ATK at Home
A Day in the Life of Andrea Geary, Deputy Food Editor of Cook's Illustrated
More time at home has led to a recipe-testing discovery and a new Instagram obsession.
07-01-2020
Andrea Geary

After months of being closed, America’s Test Kitchen’s office in Boston is now open to a handful of employees at a time. So on any given day, the majority of the staff is still working from home, developing recipes, reviewing kitchen equipment, and creating magazines, cookbooks, photos, and videos that will help our community of home cooks excel in the kitchen. In this new series, we give you a look at a typical day—and in many cases, the home kitchens—of some of our staff.


 

As the Deputy Food Editor of Cook’s Illustrated, I'm involved in every step of the recipe development process. I help set the lineup and guide the test cooks' recipe development process. I edit recipes for reliability and clarity, and keep tabs on how they perform with our at-home recipe testers (more on that below). I also find time to develop recipes of my own for the magazine (more on that below, too). So when the office is open, I spend a lot of time in the Test Kitchen, whether it's working on my own recipes or with other members of the Cook's Illustrated team. With a few adjustments—and a lot of Zoom meetings—I've been able to get all that done from home, too. Here's what a typical day looks like.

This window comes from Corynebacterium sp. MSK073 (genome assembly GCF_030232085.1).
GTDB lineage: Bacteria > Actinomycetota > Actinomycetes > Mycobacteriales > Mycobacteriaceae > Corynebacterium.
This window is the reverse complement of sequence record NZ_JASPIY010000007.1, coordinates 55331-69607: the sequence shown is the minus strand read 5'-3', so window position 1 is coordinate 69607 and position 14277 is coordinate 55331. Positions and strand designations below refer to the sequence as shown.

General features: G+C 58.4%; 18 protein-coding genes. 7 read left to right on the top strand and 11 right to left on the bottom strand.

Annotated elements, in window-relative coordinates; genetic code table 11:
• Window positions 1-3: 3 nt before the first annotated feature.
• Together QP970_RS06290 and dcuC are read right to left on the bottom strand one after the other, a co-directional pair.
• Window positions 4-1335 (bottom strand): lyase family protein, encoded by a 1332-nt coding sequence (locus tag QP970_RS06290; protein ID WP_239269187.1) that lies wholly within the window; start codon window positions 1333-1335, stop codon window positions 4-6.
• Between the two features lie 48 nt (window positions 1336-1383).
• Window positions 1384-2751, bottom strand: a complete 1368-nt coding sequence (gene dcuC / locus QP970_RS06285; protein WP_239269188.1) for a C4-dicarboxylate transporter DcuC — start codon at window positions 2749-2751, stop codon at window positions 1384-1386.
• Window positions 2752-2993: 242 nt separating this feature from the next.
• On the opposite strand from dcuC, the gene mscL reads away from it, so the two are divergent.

6:00 AM – Early to Rise

I usually get up at around 6 AM so I have time to ease into the day: a cup of coffee while I catch up on the news, another while I compose my to-do list. This morning I also bake off a couple of sourdough loaves that have been fermenting in the fridge overnight, proving that test cooks are not immune to lockdown trends that are sweeping the globe.

Sourdough
yogurt for breakfast

From left: One of Andrea's morning sourdoughs and her first (pre-walk) breakfast of the day.

While the bread cools, I eat my (first) breakfast, yogurt and granola, out on the porch before setting out for an hour’s walk. The walk is a good substitute for my usual 6-mile bike commute. Every day seems much like the next during this working-from-home period, but noting the growth of the local bunnies and cygnets helps me mark the passage of time.  

9:00 AM – . . . of All She Surveys

Survey and breakfast